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This Bengaluru startup is competing with Silicon Valley giants with machine learning feature store


A visit to DMart or Reliance Retail in India on any given day would make one think about Black Friday sales. The limited manpower in stores often falls short to tend to the swarm of shoppers in Indian retail stores. To solve the issue, Scribble Data strives to provide automated and customised solutions for retail businesses to tend to the demand and needs of every customer that walks in through their door. The startup offers retail chains real-time inventory management, identifies customer shopping trends, and provides personalised recommendations. Scribble Data helps businesses build machine learning (ML) applications for making their daily operations hassle free and for creating more market-worthy ML features.

Predicting Consumer Purchasing Decision in The Online Food Delivery Industry Machine Learning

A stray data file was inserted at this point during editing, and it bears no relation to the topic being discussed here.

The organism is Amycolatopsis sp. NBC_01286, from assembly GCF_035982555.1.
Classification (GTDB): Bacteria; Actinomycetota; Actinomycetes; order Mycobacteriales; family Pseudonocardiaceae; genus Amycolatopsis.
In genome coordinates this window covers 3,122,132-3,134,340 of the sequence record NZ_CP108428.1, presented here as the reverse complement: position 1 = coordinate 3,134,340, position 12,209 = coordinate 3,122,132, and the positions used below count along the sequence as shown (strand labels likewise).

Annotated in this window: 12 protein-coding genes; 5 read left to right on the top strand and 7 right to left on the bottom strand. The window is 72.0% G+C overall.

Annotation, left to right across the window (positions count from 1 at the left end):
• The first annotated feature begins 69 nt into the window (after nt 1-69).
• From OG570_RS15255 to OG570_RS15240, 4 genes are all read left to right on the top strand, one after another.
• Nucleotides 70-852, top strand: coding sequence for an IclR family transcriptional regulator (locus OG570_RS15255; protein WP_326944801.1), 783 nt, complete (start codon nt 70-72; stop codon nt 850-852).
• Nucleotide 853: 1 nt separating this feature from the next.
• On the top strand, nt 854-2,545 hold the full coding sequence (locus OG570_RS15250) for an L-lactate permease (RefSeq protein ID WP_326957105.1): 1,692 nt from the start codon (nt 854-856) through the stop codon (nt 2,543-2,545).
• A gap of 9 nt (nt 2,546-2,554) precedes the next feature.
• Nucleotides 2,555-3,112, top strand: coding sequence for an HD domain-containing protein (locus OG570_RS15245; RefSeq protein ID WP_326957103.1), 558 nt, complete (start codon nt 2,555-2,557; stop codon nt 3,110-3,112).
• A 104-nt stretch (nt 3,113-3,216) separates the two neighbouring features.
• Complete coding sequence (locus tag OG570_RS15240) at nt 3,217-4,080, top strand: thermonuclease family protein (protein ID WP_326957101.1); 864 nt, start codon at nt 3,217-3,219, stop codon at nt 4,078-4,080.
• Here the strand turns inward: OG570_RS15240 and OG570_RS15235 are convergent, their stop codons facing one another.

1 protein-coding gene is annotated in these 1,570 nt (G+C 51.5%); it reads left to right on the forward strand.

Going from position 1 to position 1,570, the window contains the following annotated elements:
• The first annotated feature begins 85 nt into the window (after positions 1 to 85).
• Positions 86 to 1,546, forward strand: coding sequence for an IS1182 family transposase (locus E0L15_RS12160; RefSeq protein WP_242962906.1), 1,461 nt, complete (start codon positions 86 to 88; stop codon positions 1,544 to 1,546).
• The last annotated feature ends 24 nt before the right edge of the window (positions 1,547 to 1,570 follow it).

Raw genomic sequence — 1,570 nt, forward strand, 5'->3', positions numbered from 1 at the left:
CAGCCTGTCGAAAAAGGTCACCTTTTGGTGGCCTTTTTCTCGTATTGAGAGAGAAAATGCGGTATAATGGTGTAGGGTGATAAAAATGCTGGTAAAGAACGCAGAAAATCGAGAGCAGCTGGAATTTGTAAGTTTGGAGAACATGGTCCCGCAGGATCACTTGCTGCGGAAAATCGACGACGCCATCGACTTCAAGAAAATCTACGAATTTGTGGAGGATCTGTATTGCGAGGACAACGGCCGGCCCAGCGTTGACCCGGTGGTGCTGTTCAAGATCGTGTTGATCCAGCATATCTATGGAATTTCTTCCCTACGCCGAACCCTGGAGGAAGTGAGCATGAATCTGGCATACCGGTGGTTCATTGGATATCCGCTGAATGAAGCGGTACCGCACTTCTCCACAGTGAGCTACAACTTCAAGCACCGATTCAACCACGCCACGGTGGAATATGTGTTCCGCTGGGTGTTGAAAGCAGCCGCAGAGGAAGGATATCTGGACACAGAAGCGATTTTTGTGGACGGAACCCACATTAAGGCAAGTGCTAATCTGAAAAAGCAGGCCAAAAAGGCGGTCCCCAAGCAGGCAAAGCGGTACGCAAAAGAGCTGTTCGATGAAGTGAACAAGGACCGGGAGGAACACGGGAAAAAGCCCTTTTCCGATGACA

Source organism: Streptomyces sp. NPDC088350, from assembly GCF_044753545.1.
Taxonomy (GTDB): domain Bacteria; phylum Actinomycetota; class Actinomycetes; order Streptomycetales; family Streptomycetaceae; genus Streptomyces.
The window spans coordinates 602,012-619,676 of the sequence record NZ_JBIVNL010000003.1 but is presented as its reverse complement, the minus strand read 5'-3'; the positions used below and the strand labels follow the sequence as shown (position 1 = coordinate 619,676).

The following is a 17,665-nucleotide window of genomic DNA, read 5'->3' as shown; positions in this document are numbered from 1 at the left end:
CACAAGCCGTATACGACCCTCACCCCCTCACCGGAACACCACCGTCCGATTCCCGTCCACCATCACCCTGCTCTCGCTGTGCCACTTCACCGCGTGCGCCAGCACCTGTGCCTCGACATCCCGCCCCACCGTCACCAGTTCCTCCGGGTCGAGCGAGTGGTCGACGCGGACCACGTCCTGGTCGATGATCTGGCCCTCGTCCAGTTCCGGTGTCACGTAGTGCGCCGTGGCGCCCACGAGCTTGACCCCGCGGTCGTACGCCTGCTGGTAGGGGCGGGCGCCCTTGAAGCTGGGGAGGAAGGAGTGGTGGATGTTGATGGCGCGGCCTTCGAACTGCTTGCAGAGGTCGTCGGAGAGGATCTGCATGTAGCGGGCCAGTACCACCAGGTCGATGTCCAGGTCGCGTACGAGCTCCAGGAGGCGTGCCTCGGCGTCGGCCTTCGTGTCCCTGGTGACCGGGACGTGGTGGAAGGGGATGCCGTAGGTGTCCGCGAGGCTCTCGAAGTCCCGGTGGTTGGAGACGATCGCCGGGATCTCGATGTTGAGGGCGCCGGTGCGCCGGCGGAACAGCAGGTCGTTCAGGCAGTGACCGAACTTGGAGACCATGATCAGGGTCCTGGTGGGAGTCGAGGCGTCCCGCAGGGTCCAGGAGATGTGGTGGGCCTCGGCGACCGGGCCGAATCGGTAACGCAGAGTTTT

This transformation of food delivery businesses to online platforms has gained high attention in recent years. This due to the availability of customizing ordering experiences, easy payment methods, fast delivery, and others. The competition between online food delivery providers has intensified to attain a wider range of customers. Hence, they should have a better understanding of their customers' needs and predict their purchasing decisions. Machine learning has a significant impact on companies' bottom line. They are used to construct models and strategies in industries that rely on big data and need a system to evaluate it fast and effectively. Predictive modeling is a type of machine learning that uses various regression algorithms, analytics, and statistics to estimate the probability of an occurrence. The incorporation of predictive models helps online food delivery providers to understand their customers. In this study, a dataset collected from 388 consumers in Bangalore, India was provided to predict their purchasing decisions. Four prediction models are considered: CART and C4.5 decision trees, random forest, and rule-based classifiers, and their accuracies in providing the correct class label are evaluated. The findings show that all models perform similarly, but the C4.5 outperforms them all with an accuracy of 91.67%.